Capable science teaching in this study was characterised by the following:
- high quality planning, including strategies for identifying and responding to students’ prior knowledge, and for teaching students the significant scientific concepts (or big ideas);
- flexible approaches that took advantage of students’ curiosity and were able to meet the diverse needs of students;
- an emphasis on the quality of thinking, or conceptual development, undertaken by students;
- high quality investigations, reflection and discussions that helped students develop their understanding of scientific knowledge and scientific processes;
- engaging practical activities that allowed students to investigate their own ideas as well as those of others – these activities were collaborative, relevant, and drew on local context as well the interests of students;
- the use of literacy strategies to support scientific learning and, in some cases, to provide additional context for reinforcing literacy skills;
- the careful integration of numeracy and literacy teaching so that science activities were not lost;
- teachers’ sensitivity to the religious and cultural background of students;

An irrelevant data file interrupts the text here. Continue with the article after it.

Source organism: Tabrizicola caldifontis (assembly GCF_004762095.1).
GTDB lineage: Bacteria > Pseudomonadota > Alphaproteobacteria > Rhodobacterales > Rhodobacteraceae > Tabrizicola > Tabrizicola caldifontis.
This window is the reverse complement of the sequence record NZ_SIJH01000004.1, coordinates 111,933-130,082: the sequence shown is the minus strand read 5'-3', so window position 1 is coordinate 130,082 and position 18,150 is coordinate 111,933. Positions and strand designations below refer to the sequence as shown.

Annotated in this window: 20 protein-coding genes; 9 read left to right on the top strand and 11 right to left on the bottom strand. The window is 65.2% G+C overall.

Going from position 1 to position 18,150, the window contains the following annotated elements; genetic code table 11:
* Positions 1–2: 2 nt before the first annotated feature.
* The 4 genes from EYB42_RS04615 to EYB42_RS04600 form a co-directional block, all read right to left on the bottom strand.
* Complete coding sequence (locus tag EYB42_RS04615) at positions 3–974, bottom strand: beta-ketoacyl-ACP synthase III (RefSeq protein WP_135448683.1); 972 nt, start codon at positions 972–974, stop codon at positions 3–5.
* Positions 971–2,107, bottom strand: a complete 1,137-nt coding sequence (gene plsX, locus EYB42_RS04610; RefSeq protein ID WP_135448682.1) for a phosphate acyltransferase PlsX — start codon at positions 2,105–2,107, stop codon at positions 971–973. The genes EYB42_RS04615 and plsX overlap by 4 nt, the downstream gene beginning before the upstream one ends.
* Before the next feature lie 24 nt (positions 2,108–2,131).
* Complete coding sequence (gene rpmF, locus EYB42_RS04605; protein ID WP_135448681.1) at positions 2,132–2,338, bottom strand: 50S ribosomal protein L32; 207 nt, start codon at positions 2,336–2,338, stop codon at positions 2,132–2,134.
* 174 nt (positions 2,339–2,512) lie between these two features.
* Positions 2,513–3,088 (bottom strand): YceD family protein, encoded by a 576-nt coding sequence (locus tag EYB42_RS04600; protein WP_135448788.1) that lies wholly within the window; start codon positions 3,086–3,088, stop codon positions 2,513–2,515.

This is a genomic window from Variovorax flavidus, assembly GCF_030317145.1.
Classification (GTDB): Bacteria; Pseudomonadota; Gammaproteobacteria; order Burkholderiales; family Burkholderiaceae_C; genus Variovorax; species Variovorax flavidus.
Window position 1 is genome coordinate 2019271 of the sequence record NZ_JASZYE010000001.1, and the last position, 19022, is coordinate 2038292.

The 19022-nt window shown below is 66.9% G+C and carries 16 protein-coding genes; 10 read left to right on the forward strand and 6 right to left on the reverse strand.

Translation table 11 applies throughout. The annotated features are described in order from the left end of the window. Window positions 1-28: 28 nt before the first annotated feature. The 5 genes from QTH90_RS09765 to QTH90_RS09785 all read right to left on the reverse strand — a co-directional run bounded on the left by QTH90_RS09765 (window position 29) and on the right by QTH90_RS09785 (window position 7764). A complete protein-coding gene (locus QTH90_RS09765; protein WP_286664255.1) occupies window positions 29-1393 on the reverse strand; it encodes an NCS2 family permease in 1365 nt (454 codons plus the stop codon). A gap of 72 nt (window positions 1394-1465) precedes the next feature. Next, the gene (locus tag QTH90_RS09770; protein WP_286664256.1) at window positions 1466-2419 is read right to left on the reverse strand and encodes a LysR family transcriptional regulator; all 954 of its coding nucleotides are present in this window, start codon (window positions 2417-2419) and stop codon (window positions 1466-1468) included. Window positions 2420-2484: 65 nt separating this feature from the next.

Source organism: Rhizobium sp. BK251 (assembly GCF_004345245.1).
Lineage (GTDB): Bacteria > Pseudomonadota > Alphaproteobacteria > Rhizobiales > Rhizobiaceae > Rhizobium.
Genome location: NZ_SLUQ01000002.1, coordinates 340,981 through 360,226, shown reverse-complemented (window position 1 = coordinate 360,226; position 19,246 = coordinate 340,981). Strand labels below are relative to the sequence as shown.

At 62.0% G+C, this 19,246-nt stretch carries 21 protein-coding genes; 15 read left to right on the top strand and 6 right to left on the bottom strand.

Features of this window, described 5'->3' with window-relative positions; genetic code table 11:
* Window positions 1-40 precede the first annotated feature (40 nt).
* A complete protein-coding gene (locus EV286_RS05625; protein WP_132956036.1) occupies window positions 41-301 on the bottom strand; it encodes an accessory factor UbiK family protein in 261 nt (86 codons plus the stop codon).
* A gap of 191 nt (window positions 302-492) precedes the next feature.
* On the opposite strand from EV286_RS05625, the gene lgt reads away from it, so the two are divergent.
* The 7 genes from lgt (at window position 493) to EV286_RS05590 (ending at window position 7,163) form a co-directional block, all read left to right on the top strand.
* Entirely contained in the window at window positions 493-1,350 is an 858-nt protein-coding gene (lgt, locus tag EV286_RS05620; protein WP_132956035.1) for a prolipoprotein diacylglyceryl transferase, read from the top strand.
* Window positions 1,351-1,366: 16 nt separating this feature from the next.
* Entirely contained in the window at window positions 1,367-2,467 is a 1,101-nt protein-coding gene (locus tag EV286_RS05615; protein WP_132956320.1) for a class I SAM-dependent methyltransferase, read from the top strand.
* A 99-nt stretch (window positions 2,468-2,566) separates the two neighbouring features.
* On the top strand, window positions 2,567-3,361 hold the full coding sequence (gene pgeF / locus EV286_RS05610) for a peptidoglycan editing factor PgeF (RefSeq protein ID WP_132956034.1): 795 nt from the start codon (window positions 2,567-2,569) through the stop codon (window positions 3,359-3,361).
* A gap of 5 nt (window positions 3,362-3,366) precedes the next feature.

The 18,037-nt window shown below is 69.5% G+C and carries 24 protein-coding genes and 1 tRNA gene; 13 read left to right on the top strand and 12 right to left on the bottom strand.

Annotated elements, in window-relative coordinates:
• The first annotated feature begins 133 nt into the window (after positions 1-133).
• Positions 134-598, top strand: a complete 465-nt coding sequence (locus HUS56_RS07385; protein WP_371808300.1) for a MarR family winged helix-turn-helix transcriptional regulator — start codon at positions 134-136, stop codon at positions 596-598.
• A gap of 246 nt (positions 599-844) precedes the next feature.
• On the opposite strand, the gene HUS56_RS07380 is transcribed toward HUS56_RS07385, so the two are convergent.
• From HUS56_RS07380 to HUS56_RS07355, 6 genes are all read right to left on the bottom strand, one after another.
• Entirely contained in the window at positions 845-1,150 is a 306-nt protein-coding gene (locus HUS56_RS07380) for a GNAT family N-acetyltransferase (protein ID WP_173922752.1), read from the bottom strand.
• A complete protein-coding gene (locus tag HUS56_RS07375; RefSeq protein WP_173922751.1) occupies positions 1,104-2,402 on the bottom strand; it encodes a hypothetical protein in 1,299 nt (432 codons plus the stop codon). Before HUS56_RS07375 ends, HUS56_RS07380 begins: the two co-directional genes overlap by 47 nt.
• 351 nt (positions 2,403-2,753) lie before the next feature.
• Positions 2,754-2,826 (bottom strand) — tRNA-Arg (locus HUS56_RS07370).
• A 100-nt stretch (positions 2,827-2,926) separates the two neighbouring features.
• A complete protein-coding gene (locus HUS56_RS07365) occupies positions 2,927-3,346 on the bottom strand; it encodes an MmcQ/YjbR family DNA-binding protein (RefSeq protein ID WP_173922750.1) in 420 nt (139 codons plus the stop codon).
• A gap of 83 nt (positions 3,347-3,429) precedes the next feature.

- links to careers that directly or indirectly used scientific understanding; and
- high quality assessment and feedback that let students know how well they were achieving in science, that informed classroom teaching and learning, and was used as the basis of meaningful reports to the board and parents.
This evaluation also found that high quality science teaching throughout a school requires effective school leadership and good equipment and resources. If science is to prosper in a school it should be given status by the principal and supported by an effective science leader. Teachers do not need to have a science qualification to be effective science teachers, but they do need to have a good understanding of scientific ideas along with the confidence to teach science well. Principals and science leaders need to provide teachers with professional support so that they develop the knowledge and skills required to sustain high quality science teaching as a regular part of the school programme.
The board of trustees should get information from school leaders about the achievement of students in science as part of their self-review reports. This can lead to the development of particular goals for science learning, reflected in strategic planning and reporting, and in school operations.